Video:

Anomalisa Official Trailer

Which is not to say he doesn’t try. He indulges a cab driver’s awful banter about local attractions. (“Try the chili!”) He drinks. He tries to buy a toy for his son, with darkly funny results. And he rings up an old flame, someone from the days when change still seemed possible. (A portrait, however fine, is not the same as a story. However much is going on in a portrait, it remains static.) All futile. And then, quite by chance — deliverance? Escape from the great sucking vacuum of the self? The discovery of the salvific other? Without spoiling anything, it seems enough to say that grace is never cheap.

Movie

Anomalisa ***

thumbnail

Writer and co-director <a href="http://www.sandiegoreader.com/movies/archives/?q=charlie+kaufman">Charlie Kaufman’s</a> stop-motion animated film is a very fine portrait of the despair at the heart of a comfortable middle-aged white man in America circa right about now. British-born Michael Stone (voiced with great sympathy by <a href="http://www.sandiegoreader.com/movies/archives/?q=david+thewlis">David Thewlis</a>) has, by most standards, made it. He lives in Los Angeles. He’s married and has a child. He is the author of the successful business book “How May I Help You Help Them?” — successful enough to get him invited to speak at a Cincinnati convention of customer service professionals. But the person who needs help here is Michael Stone. Lord knows he’s miserable, and Lord knows he can’t help himself. Hell, he can’t even get outside himself. Which is not to say he doesn’t try. He indulges a cab driver’s awful banter about local attractions. (“Try the chili!”) He drinks. He tries to buy a toy for his son, with darkly funny results. And he rings up an old flame, someone from the days when change still seemed possible. (A portrait, however fine, is not the same as a story. However much is going on in a portrait, it remains static.) All futile. And then, quite by chance — deliverance? Escape from the great sucking vacuum of the self? The discovery of the salvific other? Without spoiling anything, it seems enough to say that grace is never cheap. And as the parade of voices and faces continues to pass before Stone (and us), the reason behind the puppetry — sad and quietly frightening — becomes clear.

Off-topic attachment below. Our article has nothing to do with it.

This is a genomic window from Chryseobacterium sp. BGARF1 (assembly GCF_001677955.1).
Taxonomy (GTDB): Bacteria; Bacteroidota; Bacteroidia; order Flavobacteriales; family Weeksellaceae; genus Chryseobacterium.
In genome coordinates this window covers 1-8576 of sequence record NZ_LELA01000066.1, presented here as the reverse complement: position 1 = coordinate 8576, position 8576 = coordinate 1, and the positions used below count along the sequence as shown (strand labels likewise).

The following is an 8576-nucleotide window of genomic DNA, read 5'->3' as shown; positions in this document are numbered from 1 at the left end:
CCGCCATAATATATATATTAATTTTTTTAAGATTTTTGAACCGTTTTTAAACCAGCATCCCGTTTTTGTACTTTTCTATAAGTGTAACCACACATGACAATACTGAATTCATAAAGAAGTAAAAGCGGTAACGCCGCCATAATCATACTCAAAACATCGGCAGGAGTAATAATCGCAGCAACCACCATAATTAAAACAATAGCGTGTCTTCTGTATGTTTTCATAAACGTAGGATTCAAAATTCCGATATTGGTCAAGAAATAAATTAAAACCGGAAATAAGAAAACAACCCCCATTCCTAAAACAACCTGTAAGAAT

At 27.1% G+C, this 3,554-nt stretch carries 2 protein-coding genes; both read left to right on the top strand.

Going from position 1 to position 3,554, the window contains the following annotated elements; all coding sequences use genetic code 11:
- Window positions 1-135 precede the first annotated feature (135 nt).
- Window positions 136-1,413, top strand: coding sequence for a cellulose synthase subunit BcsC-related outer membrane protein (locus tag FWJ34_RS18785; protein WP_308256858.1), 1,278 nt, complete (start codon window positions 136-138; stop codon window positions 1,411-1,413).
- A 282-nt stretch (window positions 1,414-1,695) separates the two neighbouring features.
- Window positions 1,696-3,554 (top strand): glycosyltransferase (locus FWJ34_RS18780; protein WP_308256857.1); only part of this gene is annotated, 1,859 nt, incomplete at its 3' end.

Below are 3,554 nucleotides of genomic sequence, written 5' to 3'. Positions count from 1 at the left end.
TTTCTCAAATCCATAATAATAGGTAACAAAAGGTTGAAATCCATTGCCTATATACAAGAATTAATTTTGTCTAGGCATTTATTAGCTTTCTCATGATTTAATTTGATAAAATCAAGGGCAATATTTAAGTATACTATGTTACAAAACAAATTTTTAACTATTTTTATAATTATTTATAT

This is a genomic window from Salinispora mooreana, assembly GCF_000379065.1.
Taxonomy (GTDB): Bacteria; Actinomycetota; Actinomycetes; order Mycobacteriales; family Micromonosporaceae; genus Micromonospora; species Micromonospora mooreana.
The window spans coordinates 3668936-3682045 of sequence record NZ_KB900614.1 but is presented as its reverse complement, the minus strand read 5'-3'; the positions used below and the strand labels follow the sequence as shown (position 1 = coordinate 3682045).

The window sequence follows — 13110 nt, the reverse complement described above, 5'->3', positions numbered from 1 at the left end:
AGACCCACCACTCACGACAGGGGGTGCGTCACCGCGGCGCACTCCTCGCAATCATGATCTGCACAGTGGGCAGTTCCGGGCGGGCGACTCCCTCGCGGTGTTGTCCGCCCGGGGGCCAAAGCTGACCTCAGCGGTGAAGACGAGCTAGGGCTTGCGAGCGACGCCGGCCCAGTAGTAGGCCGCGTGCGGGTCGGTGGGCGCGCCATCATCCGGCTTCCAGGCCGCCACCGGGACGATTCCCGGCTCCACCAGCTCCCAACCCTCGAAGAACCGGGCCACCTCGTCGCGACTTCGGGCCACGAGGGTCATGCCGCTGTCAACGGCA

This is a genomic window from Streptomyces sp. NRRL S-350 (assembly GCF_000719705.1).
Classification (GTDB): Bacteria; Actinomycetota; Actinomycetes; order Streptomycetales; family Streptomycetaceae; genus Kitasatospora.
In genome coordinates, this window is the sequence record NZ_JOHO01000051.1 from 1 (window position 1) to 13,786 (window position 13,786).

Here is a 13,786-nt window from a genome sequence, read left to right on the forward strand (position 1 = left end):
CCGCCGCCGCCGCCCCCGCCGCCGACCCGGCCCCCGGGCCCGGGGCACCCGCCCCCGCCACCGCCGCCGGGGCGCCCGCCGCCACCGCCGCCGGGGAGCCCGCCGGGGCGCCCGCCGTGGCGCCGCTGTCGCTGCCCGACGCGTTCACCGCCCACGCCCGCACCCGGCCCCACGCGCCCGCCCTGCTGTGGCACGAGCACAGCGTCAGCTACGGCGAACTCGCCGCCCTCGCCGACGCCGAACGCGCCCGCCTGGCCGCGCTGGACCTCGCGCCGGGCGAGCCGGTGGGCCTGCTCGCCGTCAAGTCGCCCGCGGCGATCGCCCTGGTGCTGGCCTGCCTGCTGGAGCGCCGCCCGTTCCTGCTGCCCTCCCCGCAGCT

Find showtimes

Whenever a filmmaker decides to use animation on a manifestly adult project, it’s worth asking why. At first, I thought it might be a way of making the mundane interesting — which is kind of what Stone wishes he could do. Checking in, ordering room service, hanging out in a hotel bar: blindingly ordinary stuff, but fascinating to see it so lovingly rendered. (And as Team America: World Police taught us, puppet sex is memorable sex. There, it was comic; here, it’s paradoxically human.) But as the parade of voices and faces continues to pass before Stone (and us), the real reason — sad and quietly frightening — becomes clear.

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4S Ranch Allied Gardens Alpine Baja Balboa Park Bankers Hill Barrio Logan Bay Ho Bay Park Black Mountain Ranch Blossom Valley Bonita Bonsall Borrego Springs Boulevard Campo Cardiff-by-the-Sea Carlsbad Carmel Mountain Carmel Valley Chollas View Chula Vista City College City Heights Clairemont College Area Coronado CSU San Marcos Cuyamaca College Del Cerro Del Mar Descanso Downtown San Diego Eastlake East Village El Cajon Emerald Hills Encanto Encinitas Escondido Fallbrook Fletcher Hills Golden Hill Grant Hill Grantville Grossmont College Guatay Harbor Island Hillcrest Imperial Beach Imperial Valley Jacumba Jamacha-Lomita Jamul Julian Kearny Mesa Kensington La Jolla Lakeside La Mesa Lemon Grove Leucadia Liberty Station Lincoln Acres Lincoln Park Linda Vista Little Italy Logan Heights Mesa College Midway District MiraCosta College Miramar Miramar College Mira Mesa Mission Beach Mission Hills Mission Valley Mountain View Mount Hope Mount Laguna National City Nestor Normal Heights North Park Oak Park Ocean Beach Oceanside Old Town Otay Mesa Pacific Beach Pala Palomar College Palomar Mountain Paradise Hills Pauma Valley Pine Valley Point Loma Point Loma Nazarene Potrero Poway Rainbow Ramona Rancho Bernardo Rancho Penasquitos Rancho San Diego Rancho Santa Fe Rolando San Carlos San Marcos San Onofre Santa Ysabel Santee San Ysidro Scripps Ranch SDSU Serra Mesa Shelltown Shelter Island Sherman Heights Skyline Solana Beach Sorrento Valley Southcrest South Park Southwestern College Spring Valley Stockton Talmadge Temecula Tierrasanta Tijuana UCSD University City University Heights USD Valencia Park Valley Center Vista Warner Springs